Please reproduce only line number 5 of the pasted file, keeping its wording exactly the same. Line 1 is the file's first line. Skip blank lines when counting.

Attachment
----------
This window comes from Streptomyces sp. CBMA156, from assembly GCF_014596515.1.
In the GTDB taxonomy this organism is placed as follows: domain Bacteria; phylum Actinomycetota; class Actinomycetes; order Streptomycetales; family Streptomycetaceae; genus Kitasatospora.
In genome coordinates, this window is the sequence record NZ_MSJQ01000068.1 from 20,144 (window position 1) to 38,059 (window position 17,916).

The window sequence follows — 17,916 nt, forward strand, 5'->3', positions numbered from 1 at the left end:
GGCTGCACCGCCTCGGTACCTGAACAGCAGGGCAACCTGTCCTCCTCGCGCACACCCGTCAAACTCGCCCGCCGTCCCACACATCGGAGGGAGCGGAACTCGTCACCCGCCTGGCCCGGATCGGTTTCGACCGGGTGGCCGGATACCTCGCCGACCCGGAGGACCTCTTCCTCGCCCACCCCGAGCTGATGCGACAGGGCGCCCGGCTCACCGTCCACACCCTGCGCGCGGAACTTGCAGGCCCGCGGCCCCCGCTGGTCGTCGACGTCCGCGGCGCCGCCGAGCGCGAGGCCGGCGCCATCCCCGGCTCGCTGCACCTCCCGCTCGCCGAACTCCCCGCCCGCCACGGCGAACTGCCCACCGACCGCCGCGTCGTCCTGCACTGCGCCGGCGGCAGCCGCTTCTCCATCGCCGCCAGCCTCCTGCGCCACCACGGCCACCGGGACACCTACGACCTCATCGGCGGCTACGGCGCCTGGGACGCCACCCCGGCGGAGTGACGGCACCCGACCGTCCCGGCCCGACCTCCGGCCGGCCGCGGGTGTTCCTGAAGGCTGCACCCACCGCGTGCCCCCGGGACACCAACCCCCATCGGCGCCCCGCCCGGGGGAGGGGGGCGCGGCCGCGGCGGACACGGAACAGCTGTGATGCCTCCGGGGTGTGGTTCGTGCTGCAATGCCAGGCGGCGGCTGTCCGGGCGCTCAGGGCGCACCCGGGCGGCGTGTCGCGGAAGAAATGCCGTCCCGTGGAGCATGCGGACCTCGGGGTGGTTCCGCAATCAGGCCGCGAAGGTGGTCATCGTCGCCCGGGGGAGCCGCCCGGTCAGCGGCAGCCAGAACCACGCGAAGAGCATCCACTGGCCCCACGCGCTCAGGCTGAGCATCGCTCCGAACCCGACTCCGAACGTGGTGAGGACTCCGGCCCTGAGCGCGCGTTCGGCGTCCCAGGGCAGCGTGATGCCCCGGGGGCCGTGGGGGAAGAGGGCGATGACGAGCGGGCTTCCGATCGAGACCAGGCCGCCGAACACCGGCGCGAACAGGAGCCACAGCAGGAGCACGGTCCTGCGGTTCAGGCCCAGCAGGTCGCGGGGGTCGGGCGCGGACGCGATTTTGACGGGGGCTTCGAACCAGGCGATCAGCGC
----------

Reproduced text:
GGCTGCACCGCCTCGGTACCTGAACAGCAGGGCAACCTGTCCTCCTCGCGCACACCCGTCAAACTCGCCCGCCGTCCCACACATCGGAGGGAGCGGAACTCGTCACCCGCCTGGCCCGGATCGGTTTCGACCGGGTGGCCGGATACCTCGCCGACCCGGAGGACCTCTTCCTCGCCCACCCCGAGCTGATGCGACAGGGCGCCCGGCTCACCGTCCACACCCTGCGCGCGGAACTTGCAGGCCCGCGGCCCCCGCTGGTCGTCGACGTCCGCGGCGCCGCCGAGCGCGAGGCCGGCGCCATCCCCGGCTCGCTGCACCTCCCGCTCGCCGAACTCCCCGCCCGCCACGGCGAACTGCCCACCGACCGCCGCGTCGTCCTGCACTGCGCCGGCGGCAGCCGCTTCTCCATCGCCGCCAGCCTCCTGCGCCACCACGGCCACCGGGACACCTACGACCTCATCGGCGGCTACGGCGCCTGGGACGCCACCCCGGCGGAGTGACGGCACCCGACCGTCCCGGCCCGACCTCCGGCCGGCCGCGGGTGTTCCTGAAGGCTGCACCCACCGCGTGCCCCCGGGACACCAACCCCCATCGGCGCCCCGCCCGGGGGAGGGGGGCGCGGCCGCGGCGGACACGGAACAGCTGTGATGCCTCCGGGGTGTGGTTCGTGCTGCAATGCCAGGCGGCGGCTGTCCGGGCGCTCAGGGCGCACCCGGGCGGCGTGTCGCGGAAGAAATGCCGTCCCGTGGAGCATGCGGACCTCGGGGTGGTTCCGCAATCAGGCCGCGAAGGTGGTCATCGTCGCCCGGGGGAGCCGCCCGGTCAGCGGCAGCCAGAACCACGCGAAGAGCATCCACTGGCCCCACGCGCTCAGGCTGAGCATCGCTCCGAACCCGACTCCGAACGTGGTGAGGACTCCGGCCCTGAGCGCGCGTTCGGCGTCCCAGGGCAGCGTGATGCCCCGGGGGCCGTGGGGGAAGAGGGCGATGACGAGCGGGCTTCCGATCGAGACCAGGCCGCCGAACACCGGCGCGAACAGGAGCCACAGCAGGAGCACGGTCCTGCGGTTCAGGCCCAGCAGGTCGCGGGGGTCGGGCGCGGACGCGATTTTGACGGGGGCTTCGAACCAGGCGATCAGCGC